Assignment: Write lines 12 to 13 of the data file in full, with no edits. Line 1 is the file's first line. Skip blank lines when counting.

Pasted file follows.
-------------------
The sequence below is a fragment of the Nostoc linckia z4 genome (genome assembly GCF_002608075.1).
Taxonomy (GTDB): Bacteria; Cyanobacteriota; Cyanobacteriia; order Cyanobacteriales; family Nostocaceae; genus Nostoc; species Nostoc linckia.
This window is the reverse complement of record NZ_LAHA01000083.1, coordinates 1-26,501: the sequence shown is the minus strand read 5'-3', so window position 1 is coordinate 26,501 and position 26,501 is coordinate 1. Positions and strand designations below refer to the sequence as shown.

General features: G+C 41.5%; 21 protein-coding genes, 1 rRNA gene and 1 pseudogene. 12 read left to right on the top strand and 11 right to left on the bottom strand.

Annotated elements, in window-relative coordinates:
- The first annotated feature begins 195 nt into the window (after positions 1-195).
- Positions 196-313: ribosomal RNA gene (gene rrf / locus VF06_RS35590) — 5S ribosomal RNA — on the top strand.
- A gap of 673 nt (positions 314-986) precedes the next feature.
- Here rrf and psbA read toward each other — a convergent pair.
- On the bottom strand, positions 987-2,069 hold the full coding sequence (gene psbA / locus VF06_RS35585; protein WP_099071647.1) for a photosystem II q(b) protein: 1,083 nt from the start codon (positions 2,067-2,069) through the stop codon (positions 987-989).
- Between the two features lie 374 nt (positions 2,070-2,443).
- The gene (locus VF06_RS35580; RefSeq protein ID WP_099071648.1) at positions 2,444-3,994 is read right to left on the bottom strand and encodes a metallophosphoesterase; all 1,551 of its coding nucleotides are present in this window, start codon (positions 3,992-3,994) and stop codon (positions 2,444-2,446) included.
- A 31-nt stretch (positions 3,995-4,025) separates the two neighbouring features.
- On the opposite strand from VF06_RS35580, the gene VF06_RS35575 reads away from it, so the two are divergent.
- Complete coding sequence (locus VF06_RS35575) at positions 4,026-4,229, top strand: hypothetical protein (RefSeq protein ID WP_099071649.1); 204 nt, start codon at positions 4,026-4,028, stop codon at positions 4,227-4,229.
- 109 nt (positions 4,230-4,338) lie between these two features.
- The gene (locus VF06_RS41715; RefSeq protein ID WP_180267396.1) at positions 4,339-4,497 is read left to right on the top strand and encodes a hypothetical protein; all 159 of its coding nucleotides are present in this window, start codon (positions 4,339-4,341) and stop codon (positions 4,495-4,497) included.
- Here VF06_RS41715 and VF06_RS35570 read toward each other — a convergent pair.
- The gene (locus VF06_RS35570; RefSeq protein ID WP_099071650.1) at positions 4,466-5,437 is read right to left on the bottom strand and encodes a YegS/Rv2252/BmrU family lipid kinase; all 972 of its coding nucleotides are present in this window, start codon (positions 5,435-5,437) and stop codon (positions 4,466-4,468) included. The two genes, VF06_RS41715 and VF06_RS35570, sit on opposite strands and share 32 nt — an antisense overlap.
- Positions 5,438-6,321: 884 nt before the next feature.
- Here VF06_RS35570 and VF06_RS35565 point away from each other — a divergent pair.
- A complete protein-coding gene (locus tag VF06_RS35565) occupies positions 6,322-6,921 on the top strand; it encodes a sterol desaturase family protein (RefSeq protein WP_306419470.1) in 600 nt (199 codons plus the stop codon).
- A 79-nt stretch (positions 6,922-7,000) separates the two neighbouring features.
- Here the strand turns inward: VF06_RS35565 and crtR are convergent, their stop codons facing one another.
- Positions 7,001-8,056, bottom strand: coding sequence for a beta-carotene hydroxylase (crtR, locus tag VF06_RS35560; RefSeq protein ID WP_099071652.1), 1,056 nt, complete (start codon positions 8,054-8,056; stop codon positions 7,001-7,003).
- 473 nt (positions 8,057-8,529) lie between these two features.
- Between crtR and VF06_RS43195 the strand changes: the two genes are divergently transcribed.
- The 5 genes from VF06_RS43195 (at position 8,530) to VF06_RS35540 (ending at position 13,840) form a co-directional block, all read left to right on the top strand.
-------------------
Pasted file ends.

- The gene (locus VF06_RS35580; RefSeq protein ID WP_099071648.1) at positions 2,444-3,994 is read right to left on the bottom strand and encodes a metallophosphoesterase; all 1,551 of its coding nucleotides are present in this window, start codon (positions 3,992-3,994) and stop codon (positions 2,444-2,446) included.
- A 31-nt stretch (positions 3,995-4,025) separates the two neighbouring features.